Few football players in Tallapoosa County have a nickname that is both as intimidating and as accurate as Dee Griffin’s.
The player called “Alpha Dawg” by teammates and coaches leaps out on film. He’s a force at defensive end, powering past would-be blockers and slamming down opposing ball carriers to the tune of 83 tackles, 11 tackles for loss and five sacks in 2020.
At offensive tackle he fires out from a four-point stance, a rare sight in football these days, attacking defensive linemen and linebackers with a violent quickness that often leaves them flying backward.
“Dawg mentality” is one of the top things Reeltown head coach Matt Johnson preaches. His top dog is called the Alpha.
“He’s just a leader, leads by example,” Johnson said. “Really gritty. Ferocious. High energy. He’s got a motor that won’t stop, and of course, ‘Alpha.’ Alpha male, alpha leader, alpha dog. Leader-of-the-pack-type mentality. He fits every one of those descriptions.”
Playing with such aggression wasn’t a new concept for Griffin in 2020.
He recalls being the same way his entire football career to this point.
“Ever since, literally, I can remember,” Griffin said when asked how long he’s had his aggressive playstyle. “Everybody wanted me to come play for them and stuff like that. I was always physical.
“I just love hitting people.”
Upon arriving at the high school level, Griffin said he picked up on a few key traits held by leaders of Reeltown’s 2019 state runner-up team, namely running back Cameron Faison and wide receiver Eric Shaw.
Shaw he admired especially, as much for his play at outside linebacker as out wide.
“It’s how Eric Shaw played,” Griffin said. “I liked the dog in him. He played like he had a chip on his shoulder. That’s how I play.”
Then a sophomore, Griffin was a significant contributor on the 2019 team as well, Johnson noted. The difference now is that he’s the player the Rebels’ younger guys look up to, much like he used to look up to Faison or Shaw.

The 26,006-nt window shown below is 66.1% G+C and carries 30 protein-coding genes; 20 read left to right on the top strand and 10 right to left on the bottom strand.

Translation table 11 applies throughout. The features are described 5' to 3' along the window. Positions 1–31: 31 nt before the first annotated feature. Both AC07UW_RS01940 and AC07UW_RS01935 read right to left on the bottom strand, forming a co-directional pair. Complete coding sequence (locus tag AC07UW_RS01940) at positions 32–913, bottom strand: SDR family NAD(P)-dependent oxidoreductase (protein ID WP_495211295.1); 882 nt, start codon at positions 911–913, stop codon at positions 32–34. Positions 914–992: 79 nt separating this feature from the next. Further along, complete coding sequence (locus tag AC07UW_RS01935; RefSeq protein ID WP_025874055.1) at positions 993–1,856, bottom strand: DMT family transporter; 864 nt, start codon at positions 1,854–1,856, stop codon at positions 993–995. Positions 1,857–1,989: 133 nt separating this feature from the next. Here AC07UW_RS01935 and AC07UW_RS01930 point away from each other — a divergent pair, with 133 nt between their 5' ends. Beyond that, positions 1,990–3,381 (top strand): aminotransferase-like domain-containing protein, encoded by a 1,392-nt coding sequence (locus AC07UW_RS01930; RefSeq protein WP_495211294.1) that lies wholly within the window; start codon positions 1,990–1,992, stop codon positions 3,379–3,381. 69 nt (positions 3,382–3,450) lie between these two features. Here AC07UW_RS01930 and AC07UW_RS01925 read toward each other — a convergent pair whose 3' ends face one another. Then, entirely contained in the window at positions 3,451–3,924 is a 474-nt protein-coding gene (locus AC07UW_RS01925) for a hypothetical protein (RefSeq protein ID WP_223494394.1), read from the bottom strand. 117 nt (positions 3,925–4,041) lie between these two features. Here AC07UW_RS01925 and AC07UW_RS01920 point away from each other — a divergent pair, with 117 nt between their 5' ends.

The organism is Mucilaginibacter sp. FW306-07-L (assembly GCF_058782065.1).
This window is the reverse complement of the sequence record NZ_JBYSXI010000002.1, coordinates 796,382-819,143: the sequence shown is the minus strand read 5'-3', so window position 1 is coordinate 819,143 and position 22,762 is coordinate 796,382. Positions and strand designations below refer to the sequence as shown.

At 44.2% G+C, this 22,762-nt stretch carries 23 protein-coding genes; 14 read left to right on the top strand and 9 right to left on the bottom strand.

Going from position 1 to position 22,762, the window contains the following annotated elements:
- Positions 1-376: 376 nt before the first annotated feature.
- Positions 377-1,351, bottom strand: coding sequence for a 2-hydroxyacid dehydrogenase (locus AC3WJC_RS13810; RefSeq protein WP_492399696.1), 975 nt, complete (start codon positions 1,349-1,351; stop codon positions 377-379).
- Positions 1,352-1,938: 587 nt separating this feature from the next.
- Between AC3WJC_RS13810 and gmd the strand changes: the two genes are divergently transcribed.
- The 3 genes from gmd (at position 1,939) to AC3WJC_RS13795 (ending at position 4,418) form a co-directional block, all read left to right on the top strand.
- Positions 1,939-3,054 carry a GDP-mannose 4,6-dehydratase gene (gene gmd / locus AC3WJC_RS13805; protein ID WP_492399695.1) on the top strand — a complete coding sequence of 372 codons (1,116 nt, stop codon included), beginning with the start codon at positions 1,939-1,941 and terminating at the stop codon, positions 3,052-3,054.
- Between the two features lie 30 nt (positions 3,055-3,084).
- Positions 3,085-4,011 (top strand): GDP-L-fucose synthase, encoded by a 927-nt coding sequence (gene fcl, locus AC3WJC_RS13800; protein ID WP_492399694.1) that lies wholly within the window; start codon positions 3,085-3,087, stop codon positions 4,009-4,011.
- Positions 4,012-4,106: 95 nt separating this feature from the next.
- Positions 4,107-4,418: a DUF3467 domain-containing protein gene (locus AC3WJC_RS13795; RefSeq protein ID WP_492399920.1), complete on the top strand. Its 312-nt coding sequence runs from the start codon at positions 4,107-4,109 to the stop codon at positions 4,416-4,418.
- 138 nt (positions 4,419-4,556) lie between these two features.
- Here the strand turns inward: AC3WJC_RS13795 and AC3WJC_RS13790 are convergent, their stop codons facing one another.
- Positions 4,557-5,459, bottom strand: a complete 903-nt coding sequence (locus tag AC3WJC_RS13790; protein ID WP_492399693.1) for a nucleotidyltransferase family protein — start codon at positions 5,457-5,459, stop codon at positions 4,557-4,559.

Griffin said he takes a team-first mentality when it comes to leadership. He views his teammates as brothers, the team as a family.
Johnson asked him to be more vocal entering 2021, and told him he can’t always be the nice guy. He’s been blunt with his teammates when necessary this summer.
“It’s more of just the mental toughness part of it, when it’s 100 degrees outside, and you’re tired, and you’re running sprints and you jump offside,” Johnson said. “Sometimes you need a teammate to correct you in a very authoritative manner, and he’s not afraid to do that.”
He added that Griffin’s leadership influence extends beyond the field to the classroom and in the community. Johnson referred to him as “a picture of our program.”
The evolution of his nickname came alongside his leadership.
“Dee,” already short for Rondarius, became “Dee Dawg,” which became “Alpha Dawg” when he became one of the team’s foremost voices.
2020 marked the true emergence of both the moniker and the star player. It doesn’t hurt that he weighed in at a lean, mean 250 pounds.
“Last year, the motor that he had and his physicality out of the gate, he just really embraced that description. And just look at him.”
Griffin’s primary goal for his senior season is getting back to the state title game. College offers would be nice, he added, but his main focus remains with the team.
He and the Rebels get to take the first step on that path against archrival Tallassee Thursday, Aug. 19.